By Morgan Hannah, Life & Style Editor
Another deep breath and a couple of steps forward. I’m at the edge of my comfort and the edge of my ship. I grasp at the shards of glass, pulling and twisting them from the window. Outside, the land looks like loose, rippled red sand. Or is it soil? In the distance, large ruby-coloured dunes line the horizon. It reminds me of the Sahara Desert back home.
Home. Earth… I sigh. Turning back, I collect what I can for supplies and rations, including a translator complete with hundreds of languages, both human and alien. Wrapping my provisions tightly in a grey long-sleeved shirt, I tie my bundle to a scrap of ship and wander back over to the observatory window. But I stop in my tracks. Something is moving out there…
Quickly, as if nothing at all, a flash of darkness spills across the broken observatory window. I barely saw it, but I know I saw it. Every muscle in my body is pinched tight. I weigh my options as I fight to override the flight, sensation clinging to me like a weighted blanket.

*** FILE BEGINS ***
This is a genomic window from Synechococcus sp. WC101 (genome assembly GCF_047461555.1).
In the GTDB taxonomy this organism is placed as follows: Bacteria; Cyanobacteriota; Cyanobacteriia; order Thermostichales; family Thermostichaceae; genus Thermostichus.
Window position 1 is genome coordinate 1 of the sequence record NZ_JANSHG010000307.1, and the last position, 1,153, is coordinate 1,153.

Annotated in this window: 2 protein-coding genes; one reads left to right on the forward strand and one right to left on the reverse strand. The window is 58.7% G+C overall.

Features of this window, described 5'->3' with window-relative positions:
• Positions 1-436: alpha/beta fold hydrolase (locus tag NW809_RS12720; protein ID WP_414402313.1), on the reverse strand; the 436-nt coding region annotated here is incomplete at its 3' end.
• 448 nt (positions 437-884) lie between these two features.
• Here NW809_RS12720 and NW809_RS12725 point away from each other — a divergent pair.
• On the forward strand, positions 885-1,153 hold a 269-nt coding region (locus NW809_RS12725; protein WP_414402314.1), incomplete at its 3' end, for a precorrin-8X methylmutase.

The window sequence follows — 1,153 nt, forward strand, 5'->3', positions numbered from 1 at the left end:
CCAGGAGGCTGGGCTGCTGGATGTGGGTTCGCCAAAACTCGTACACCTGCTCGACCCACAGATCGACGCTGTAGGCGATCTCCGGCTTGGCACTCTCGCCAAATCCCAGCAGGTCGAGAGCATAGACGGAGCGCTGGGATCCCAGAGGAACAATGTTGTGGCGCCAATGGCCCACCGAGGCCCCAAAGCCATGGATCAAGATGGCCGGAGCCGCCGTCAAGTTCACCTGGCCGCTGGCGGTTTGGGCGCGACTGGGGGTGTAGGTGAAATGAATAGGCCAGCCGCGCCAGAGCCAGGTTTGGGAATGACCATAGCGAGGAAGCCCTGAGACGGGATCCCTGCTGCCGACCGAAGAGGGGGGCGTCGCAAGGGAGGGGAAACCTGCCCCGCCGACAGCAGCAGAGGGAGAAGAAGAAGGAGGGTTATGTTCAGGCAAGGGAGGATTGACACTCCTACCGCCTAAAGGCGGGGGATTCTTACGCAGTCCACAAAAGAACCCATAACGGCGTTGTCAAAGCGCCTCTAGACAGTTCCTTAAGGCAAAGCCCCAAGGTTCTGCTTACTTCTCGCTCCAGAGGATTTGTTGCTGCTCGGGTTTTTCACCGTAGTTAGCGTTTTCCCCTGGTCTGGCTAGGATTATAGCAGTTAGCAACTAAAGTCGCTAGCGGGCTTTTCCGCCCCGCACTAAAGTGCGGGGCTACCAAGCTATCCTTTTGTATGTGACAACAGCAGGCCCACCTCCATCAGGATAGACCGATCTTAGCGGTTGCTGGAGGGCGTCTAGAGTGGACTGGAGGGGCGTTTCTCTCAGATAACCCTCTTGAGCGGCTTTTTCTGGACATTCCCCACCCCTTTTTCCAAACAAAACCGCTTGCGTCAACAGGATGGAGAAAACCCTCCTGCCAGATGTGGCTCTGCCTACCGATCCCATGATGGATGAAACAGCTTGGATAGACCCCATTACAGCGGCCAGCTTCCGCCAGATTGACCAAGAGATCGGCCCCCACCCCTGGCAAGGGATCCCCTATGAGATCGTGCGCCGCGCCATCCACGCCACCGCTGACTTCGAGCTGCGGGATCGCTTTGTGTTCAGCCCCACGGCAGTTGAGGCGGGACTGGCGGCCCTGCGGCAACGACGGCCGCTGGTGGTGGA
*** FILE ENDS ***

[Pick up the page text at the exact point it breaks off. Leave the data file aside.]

“He-hello?” I venture forward a couple more steps, the weight of my body crunching down on broken glass and plastic. The thing, whatever it is, doesn’t move. It doesn’t make any sound at all, and for a moment I wonder if I’ve made it up. Perhaps I’m hallucinating from the thinning oxygen. Maybe I should risk taking off my helmet? The thought comes out of nowhere, shocking me. My eyes burn with dryness from staring at the mouth of the ship, at the almost sinister looking red soil blowing in a slight breeze… and at what could be either the greatest discovery of my career, or the greatest mistake I will ever make.